What: AT&T will file a registration statement for a U.S. IPO of shares in DirecTV Latin America.
Why it matters: A stock offering for Vrio could bring in up to US $100 million in proceeds and help AT&T to pay down debt as it tries to close the acquisition of Time Warner.
AT&T has decided to file a registration statement for a U.S. initial public offering (IPO) of shares in DirecTV Latin America. Variety reported a stock offering for Vrio Corp., AT&T’s holding company for its Latin American digital entertainment services unit, could bring in up to US $100 million in proceeds. Vrio’s holdings include AT&T’s satellite businesses in South American and the Caribbean, and its assets have been valued at more than US $10 billion.
AT&T is looking at the IPO and potential spinoff to pay down debt as it aims to close the acquisition of Time Warner, which analysts say will push the telco’s debt load to more than US $180 billion.
By the end of 2017, DirecTV Latin America had about 13.6 million subscribers in South America and the Caribbean. AT&T cited relatively low penetration of broadband in South America and lower internet-access speeds as limiting Vrio’s exposure to competitive threats of OTT streaming video services.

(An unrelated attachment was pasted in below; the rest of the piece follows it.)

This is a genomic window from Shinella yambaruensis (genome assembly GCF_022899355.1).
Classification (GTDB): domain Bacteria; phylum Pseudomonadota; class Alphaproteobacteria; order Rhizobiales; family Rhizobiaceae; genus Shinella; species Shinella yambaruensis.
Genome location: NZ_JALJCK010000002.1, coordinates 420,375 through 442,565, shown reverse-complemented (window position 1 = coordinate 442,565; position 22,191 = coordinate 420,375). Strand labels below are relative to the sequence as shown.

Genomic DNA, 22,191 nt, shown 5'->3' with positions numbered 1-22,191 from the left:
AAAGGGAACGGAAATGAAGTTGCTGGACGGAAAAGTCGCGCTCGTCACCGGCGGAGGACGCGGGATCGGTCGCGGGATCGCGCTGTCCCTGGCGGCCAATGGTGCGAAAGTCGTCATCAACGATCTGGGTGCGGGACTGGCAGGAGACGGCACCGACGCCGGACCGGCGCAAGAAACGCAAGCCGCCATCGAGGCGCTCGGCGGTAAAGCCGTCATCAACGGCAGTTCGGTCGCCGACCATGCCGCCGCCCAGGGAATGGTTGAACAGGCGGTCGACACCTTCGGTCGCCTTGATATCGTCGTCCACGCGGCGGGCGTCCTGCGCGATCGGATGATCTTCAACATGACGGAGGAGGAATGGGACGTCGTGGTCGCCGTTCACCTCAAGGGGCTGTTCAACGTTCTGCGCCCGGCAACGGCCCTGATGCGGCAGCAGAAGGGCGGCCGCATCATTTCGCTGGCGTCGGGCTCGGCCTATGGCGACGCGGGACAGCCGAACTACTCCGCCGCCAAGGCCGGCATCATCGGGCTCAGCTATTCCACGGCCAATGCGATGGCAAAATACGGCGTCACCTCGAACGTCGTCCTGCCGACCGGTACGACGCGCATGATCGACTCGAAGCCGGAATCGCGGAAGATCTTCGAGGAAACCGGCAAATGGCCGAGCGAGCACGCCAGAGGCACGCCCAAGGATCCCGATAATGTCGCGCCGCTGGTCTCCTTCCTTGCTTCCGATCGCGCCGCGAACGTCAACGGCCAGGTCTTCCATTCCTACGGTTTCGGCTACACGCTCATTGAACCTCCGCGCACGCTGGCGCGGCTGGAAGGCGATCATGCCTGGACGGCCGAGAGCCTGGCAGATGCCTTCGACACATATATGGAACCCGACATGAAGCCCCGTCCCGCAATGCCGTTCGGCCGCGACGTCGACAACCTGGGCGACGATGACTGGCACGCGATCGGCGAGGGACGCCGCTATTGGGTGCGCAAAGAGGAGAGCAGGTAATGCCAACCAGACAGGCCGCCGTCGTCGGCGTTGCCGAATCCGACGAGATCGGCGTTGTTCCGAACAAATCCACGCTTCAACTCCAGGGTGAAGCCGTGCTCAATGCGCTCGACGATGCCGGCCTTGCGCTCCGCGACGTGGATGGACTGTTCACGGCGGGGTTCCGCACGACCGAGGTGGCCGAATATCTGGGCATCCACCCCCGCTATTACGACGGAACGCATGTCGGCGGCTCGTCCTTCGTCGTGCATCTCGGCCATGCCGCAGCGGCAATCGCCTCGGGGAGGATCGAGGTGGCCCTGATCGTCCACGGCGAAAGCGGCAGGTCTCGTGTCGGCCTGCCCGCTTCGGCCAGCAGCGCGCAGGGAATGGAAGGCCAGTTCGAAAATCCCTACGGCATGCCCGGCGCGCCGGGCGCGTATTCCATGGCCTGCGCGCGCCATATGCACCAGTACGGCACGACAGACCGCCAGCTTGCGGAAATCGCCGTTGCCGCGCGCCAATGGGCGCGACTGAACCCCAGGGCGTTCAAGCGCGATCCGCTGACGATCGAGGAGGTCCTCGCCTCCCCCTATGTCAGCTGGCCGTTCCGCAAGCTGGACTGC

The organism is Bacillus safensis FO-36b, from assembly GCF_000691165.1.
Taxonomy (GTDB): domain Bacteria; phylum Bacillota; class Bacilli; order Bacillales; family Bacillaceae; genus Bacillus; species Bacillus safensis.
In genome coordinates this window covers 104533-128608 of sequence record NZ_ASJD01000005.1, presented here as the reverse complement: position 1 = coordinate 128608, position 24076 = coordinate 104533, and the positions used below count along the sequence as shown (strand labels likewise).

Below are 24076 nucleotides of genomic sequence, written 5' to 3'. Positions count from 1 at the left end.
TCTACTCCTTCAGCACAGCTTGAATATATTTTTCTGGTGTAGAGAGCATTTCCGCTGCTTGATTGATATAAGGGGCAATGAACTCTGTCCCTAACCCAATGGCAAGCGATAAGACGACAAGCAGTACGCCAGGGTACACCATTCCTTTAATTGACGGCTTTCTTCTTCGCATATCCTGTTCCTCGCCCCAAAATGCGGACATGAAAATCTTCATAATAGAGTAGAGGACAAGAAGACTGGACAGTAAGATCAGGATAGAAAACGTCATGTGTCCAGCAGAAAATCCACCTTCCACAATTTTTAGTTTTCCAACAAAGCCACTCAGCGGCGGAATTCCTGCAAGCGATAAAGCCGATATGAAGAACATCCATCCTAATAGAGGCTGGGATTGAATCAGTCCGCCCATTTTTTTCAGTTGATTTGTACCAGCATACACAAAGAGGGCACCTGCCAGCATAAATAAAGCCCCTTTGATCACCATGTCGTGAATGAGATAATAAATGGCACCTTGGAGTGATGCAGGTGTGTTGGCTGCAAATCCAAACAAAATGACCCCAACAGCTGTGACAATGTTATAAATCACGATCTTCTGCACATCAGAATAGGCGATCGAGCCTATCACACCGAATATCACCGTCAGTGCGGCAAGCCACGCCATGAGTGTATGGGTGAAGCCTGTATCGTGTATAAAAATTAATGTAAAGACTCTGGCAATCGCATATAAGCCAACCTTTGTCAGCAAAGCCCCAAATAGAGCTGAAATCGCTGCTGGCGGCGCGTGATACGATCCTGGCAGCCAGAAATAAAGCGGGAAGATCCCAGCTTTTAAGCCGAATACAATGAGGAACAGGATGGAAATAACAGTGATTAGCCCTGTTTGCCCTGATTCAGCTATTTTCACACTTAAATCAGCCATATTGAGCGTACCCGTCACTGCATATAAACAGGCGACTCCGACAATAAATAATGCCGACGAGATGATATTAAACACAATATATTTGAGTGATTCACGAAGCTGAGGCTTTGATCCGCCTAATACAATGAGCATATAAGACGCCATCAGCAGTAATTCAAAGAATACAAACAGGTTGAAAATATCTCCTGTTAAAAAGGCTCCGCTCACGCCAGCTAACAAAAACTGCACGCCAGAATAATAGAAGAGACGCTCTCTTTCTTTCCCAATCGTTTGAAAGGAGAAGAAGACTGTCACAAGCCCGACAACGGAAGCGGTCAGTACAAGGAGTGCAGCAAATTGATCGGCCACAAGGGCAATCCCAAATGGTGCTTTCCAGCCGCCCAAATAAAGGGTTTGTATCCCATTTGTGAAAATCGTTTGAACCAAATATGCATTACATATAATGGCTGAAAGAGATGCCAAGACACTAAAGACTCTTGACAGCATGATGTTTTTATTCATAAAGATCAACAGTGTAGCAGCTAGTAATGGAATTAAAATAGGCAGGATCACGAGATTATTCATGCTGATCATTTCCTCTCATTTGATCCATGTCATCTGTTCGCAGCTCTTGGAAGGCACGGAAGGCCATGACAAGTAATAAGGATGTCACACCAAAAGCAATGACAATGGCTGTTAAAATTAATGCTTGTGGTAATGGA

AT&T would retain majority voting control of Vrio post-IPO. The telco plans to request for a ruling from the IRS that would let AT&T pursue a tax-free spin-off of its remaining interest in common stock following the IPO. However, there’s no guarantee the IRS will grant such a ruling or even that AT&T will decide to proceed with a spinoff of Vrio.
Vrio’s businesses operate in eight South American countries and three Caribbean countries: Brazil, under the Sky brand; and, under the DirecTV brand, in Barbados, Colombia, Curaçao, Ecuador, Trinidad and Tobago, Venezuela, Argentina, Chile, Peru, and Uruguay.
Goldman Sachs, J.P. Morgan Securities, Citigroup and Morgan Stanley will act as the joint book-running managers for the IPO.